10 Advanced React Hooks for scaling


This chapter covers

  • Structuring data flow with React Context
  • Managing complex state with reducers
  • Creating custom hooks for code reuse

What we have learned so far, is all you need to know to build small, simple React applications by yourself. You have all the knowledge and tools required to create stateful, interactive, and relevant React widgets with a few interconnected components. But only as long as you're working on fairly small projects.

In the real world, your React applications will most likely be a lot bigger and more complex than any of the examples we have examined thus far. You could create small widgets (e.g. a BMI calculator) for a website that have just a couple of components and still do a good job, but those are rare and far between and mostly relevant to the hobby developer.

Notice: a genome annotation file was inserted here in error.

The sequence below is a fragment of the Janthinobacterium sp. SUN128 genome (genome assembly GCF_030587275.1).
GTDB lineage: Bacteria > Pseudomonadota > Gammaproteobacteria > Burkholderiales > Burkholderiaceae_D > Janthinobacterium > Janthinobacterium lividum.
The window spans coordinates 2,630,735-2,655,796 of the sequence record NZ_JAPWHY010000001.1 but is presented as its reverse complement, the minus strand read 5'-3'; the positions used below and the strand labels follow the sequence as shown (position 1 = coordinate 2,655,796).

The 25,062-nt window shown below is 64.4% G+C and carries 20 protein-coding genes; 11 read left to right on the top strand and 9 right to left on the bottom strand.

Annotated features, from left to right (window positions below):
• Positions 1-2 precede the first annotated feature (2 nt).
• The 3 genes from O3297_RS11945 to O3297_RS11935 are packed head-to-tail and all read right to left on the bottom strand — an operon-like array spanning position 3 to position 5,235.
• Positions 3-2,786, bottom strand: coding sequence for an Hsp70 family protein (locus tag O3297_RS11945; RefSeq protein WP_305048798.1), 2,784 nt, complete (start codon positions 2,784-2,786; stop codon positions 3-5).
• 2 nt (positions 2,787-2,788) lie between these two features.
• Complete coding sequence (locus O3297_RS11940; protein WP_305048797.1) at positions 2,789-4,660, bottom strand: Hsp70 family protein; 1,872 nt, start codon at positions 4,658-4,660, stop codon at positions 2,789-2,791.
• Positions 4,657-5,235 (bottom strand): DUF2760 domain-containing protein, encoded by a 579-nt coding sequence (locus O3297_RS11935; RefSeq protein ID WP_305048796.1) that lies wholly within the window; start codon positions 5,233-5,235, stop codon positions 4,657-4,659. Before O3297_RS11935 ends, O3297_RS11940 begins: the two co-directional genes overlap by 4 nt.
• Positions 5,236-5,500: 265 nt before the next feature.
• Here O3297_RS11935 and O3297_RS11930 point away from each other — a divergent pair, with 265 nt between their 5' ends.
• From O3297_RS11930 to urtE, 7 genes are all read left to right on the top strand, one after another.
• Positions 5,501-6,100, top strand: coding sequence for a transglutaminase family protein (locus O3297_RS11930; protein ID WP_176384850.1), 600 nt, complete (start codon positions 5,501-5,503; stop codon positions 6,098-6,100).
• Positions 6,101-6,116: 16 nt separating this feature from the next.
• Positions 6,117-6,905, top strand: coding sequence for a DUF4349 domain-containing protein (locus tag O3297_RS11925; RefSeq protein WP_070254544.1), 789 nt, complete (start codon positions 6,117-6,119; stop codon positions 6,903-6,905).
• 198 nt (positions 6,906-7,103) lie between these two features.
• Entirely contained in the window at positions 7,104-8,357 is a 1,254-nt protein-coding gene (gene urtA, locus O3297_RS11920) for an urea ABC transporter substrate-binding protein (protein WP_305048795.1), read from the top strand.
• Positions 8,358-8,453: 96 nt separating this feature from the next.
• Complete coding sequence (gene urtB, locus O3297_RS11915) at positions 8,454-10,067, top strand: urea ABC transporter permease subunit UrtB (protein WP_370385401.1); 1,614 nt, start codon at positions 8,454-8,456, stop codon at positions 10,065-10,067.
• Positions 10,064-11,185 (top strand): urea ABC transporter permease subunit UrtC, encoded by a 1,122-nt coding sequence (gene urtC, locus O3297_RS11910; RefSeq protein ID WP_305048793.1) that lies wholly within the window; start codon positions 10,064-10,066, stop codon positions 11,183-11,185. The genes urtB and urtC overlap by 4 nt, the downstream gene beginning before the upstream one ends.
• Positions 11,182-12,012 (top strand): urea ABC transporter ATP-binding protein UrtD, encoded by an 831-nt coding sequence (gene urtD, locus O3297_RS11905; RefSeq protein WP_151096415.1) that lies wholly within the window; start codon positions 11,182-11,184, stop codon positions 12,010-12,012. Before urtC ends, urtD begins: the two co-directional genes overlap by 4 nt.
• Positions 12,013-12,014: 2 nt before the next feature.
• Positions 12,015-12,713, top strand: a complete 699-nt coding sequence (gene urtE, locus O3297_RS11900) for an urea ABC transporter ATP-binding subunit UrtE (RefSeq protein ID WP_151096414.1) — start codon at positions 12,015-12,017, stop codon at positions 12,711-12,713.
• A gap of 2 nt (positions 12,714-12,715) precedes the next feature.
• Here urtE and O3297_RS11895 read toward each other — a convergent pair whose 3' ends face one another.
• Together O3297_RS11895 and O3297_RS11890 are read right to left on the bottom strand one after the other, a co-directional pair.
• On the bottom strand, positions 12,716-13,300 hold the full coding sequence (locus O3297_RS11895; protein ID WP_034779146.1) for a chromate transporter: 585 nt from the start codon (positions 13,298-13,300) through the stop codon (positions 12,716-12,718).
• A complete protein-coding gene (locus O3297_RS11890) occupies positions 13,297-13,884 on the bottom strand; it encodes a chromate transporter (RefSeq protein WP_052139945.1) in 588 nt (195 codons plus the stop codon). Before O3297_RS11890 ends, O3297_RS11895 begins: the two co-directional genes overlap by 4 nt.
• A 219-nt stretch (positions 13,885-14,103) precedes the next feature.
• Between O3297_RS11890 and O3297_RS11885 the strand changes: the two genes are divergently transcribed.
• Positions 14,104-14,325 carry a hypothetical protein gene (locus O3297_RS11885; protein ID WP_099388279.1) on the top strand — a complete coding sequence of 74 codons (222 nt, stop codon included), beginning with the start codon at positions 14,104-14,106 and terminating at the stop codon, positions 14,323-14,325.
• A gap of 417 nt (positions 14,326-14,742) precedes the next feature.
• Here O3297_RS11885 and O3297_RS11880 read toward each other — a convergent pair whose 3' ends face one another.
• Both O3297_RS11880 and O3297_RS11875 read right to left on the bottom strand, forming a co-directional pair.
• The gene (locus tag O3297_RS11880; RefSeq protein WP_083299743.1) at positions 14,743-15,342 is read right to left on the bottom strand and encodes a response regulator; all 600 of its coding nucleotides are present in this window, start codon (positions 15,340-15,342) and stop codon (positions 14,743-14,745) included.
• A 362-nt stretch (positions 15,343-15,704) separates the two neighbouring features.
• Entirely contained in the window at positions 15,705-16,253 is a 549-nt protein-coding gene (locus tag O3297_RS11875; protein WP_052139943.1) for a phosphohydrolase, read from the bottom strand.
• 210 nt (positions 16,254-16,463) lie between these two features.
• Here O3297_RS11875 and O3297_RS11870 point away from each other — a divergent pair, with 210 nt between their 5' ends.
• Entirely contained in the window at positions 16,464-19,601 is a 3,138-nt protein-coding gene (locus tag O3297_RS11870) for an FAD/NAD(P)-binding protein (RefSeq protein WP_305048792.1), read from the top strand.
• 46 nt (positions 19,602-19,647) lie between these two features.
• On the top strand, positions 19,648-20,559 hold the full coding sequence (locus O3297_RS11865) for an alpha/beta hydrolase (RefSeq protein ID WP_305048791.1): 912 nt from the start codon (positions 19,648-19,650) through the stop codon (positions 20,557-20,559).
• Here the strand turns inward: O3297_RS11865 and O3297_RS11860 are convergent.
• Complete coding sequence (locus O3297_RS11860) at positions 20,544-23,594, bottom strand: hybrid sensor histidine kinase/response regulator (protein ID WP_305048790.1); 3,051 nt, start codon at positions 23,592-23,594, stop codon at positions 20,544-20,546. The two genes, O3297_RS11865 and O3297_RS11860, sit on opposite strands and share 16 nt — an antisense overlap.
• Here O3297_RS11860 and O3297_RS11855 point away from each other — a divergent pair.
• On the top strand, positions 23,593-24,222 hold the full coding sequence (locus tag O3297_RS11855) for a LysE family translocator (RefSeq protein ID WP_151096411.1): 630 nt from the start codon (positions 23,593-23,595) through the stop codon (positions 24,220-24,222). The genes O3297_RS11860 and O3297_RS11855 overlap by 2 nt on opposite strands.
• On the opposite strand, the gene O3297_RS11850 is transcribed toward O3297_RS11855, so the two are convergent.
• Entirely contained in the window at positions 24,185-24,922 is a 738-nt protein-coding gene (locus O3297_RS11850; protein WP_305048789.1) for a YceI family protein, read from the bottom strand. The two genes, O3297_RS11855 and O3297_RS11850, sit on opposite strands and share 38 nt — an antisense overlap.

What is more likely is that you as a professional React engineer will either be developing a larger application on your own, or an even larger application as part of a team. As applications grow larger, component interfaces grow more complex and working on the codebase requires more finesse.

A couple of things might start to become a problem, if you develop your applications without structure or procedure:

10.1 Resolving values across components

10.1.1 React Context

10.1.2 Context hooks are stateful

10.1.3 Memoization

10.1.4 React context deconstructed

10.1.5 Taking context to the next level

10.2 How to handle complex state

10.2.1 Interdependent state

10.2.2 useReduction as an alternative

10.3 Custom hooks

10.3.1 When is something a custom hook?

10.3.2 When should I use a custom hook?

10.3.3 Where can I find custom hooks?

10.4 Quiz

10.5 Summary

10.6 Quiz answers